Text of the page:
Riyul–Rajun Karu

As usual Suraj says we should be off by 8, and as usual it's nearly 9 by the time breakfast is over and everyone is packed. The Swiss cyclists are off just before us, so we see nobody as we take the dirt road out of the Tso Kar basin towards Nuruchan. At the entrance to the valley a couple of homesteads stand empty, waiting for the winter. Beyond is a gently undulating and gradually rising plain dotted with scrub, which leads up to an obvious pass, the Horlam Kongka. It's difficult to judge distances, the pass looks no distance away, but it will take several hours to approach it.

To our right we see a small herd of about six kyang in the distance, just on the foot of the mountain. Later, a braver kyang stops to regard us, allowing us to approach within a few hundred metres before strolling off to the safety of the stream. I don't have my zoom lens today, unfortunately, but the ladies get good photos.

The road zigzags slightly to run between two barbed wire fences: another attempt at marking off an area for agriculture, like at Pongunagu, and equally abandoned looking. At the end of the fence a few low buildings mark the 'village' of Nuruchan, but we carry on past, following the stream. A jeep track is visible on the hillside on the left: this is the vehicle road to Rajun Karu. Suraj says all the nomads have vehicles these days, thanks indirectly to government subsidies. This road is actually marked as Horlam Kongka on my map; it's pretty much exactly the same height as our pass, but slightly more direct. The horses don't use it, though, perhaps because they would be spooked by the vehicles, or perhaps because our way spends less time away from water sources: the jeep road looks entirely barren.

Continuing up the stream round a rocky shoulder we come to Nuruchan campground. This grassy area is where we would have stayed last night if we had stuck to the original itinerary. We now need to do the whole of 'day 5', but it's still well before lunchtime and everyone is reasonably energetic (Anna still has a headache, which will not go away for the entire trip)

The ladies take off their shoes to cross the stream; I just let my feet get wet. The shoes will be basically dry in half an hour of walking, and the wetness is cool and refreshing in this weather, though it's not actually that hot.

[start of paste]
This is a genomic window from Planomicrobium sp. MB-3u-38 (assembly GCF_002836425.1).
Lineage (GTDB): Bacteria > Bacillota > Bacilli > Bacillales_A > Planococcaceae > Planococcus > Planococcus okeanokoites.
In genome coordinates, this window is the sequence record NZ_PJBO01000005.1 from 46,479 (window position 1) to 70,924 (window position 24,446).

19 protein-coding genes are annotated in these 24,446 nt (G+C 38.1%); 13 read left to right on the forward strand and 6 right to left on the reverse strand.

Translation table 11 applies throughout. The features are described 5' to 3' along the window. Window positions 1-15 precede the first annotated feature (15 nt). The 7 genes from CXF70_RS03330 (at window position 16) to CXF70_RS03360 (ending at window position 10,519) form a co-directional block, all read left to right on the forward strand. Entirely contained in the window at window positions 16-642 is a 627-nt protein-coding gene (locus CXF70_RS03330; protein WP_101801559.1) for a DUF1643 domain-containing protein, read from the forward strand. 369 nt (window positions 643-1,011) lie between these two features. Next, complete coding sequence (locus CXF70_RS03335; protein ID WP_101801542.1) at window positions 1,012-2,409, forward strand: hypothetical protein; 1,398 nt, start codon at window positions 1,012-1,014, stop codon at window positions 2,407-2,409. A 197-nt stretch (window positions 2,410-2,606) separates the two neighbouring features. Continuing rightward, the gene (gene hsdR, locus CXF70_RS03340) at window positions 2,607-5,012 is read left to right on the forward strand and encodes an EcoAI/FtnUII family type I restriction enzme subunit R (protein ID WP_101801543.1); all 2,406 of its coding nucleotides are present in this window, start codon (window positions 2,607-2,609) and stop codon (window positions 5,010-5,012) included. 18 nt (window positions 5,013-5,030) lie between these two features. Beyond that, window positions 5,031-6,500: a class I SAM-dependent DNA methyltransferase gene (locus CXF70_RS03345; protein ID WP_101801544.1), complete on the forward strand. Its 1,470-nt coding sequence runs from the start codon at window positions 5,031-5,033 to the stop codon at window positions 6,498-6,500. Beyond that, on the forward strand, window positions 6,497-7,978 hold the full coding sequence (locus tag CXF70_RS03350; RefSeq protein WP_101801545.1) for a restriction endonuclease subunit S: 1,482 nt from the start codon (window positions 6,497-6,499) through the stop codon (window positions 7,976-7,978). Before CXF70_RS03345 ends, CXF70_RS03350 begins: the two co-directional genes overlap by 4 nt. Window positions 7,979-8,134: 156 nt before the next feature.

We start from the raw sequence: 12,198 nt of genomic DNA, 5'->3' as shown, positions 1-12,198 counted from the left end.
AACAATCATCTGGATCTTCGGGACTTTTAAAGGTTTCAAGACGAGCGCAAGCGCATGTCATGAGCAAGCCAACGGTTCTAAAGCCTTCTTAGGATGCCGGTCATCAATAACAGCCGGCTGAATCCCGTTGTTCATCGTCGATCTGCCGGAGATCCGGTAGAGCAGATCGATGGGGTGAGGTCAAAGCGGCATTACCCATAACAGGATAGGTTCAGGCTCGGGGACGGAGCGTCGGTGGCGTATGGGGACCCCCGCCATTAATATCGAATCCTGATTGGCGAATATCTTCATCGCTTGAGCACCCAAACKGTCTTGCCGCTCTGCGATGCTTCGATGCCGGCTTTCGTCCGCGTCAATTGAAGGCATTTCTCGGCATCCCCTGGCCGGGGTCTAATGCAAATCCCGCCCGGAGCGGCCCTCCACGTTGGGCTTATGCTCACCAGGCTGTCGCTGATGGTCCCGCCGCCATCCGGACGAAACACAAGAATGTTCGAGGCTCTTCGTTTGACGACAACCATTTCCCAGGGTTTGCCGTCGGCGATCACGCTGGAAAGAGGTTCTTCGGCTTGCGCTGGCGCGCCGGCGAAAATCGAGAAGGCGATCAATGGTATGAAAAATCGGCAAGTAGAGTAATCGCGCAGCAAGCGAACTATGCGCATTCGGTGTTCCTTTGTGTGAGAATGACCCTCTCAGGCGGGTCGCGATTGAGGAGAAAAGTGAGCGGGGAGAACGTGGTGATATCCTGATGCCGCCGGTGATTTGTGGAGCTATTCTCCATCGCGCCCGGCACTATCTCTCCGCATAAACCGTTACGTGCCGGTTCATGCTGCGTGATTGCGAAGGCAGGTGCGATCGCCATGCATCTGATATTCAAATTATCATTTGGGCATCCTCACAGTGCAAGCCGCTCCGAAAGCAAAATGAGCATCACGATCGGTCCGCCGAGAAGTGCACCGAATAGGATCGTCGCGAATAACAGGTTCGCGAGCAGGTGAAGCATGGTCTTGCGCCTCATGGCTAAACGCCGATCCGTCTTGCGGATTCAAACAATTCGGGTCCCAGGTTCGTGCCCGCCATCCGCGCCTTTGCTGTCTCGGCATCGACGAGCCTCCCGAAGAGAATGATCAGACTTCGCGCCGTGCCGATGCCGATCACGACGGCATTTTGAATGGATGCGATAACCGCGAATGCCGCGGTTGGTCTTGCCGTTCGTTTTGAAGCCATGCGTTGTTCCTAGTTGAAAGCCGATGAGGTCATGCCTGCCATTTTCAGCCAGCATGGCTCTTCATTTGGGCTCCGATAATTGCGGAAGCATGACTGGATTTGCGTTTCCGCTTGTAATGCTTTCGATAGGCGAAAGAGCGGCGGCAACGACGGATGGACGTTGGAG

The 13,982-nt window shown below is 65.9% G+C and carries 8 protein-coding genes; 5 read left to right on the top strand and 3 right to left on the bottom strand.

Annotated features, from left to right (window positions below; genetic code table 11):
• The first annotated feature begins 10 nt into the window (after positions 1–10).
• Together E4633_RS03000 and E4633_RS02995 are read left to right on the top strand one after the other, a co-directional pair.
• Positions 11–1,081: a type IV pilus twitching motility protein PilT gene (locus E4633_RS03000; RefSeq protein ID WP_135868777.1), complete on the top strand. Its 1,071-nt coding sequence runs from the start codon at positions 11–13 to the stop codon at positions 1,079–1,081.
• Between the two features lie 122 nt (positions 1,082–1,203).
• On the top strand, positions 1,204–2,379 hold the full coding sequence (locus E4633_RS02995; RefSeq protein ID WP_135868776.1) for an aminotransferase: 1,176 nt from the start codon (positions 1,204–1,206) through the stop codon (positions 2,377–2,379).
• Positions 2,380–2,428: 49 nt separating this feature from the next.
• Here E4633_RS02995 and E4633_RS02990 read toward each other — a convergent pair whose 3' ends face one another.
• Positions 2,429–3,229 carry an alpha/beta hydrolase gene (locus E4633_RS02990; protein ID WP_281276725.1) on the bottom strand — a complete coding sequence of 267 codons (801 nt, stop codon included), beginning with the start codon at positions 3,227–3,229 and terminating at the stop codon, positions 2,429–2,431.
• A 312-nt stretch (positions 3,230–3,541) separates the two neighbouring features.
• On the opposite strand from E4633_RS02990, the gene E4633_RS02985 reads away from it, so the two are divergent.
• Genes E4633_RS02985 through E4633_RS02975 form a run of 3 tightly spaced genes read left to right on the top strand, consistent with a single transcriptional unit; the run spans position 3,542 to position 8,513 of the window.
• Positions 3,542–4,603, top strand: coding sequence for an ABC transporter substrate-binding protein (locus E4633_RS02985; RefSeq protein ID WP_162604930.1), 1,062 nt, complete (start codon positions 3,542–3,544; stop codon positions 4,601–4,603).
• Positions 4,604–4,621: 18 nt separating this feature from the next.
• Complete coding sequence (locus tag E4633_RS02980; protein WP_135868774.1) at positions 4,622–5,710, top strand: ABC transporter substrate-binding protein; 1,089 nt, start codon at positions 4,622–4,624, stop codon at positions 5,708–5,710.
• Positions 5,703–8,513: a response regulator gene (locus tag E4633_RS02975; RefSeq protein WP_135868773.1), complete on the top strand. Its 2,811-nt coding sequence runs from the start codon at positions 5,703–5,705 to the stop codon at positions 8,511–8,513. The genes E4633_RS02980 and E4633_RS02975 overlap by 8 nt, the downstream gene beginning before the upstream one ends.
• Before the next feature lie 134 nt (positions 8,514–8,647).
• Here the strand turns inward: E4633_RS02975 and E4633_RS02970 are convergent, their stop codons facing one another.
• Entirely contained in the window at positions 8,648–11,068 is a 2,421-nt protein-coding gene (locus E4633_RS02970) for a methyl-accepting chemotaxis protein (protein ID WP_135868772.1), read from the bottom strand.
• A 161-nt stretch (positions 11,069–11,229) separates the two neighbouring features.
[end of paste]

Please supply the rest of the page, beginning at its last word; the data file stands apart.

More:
Climbing out of the stream bed we see the pass ahead of us. It's a long, gradual slope up to the pass, the path heading straight up the side of the valley at a constant gradient. Every so often there is a slight break in slope marked by a cairn or two, where we rest, but the valley is mostly featureless. The rhythm of the climb is meditative: I match my steps to a selection of morris tunes, which seem to go at a suitably slow speed for the job.

We reach the top of the pass at the same time as the horses catch us up, and have lunch facing our last view of the Tso Kar basin and our last two days' walking. In the other direction the pass drops down to a sideways-running valley, the view being blocked by mountains on the other side. Lunch today includes salami chapati. Anna and Katka had brought a large salami with them all the way from Slovakia: Raj had fun inventing a salami chilli masala dish last night which was very tasty.

The descent to the valley is relatively short, and soon we are dipping our toes in the clear water of the stream. According to the map, this stream is actually the same one that we crossed at the campsite at Nuruchan, but presumably it flows through a gorge preventing passage along it, otherwise there would be no point going over the pass.

We find a place to cross the stream and follow the path as it ascends to a gravel terrace on the left bank. Soon we can see the nomad tents at Rajun Karu ahead of us, and the next pass - the Kyamayuri La - behind them. The clear air and straight valley are deceptive, however, and it takes a good two hours to walk up to where our tents are pitched.

I wash my shoes and socks in the stream, which turns out to be a bad idea, as there is an excursion planned to visit a nomad family which I have to pass on, having no other footwear.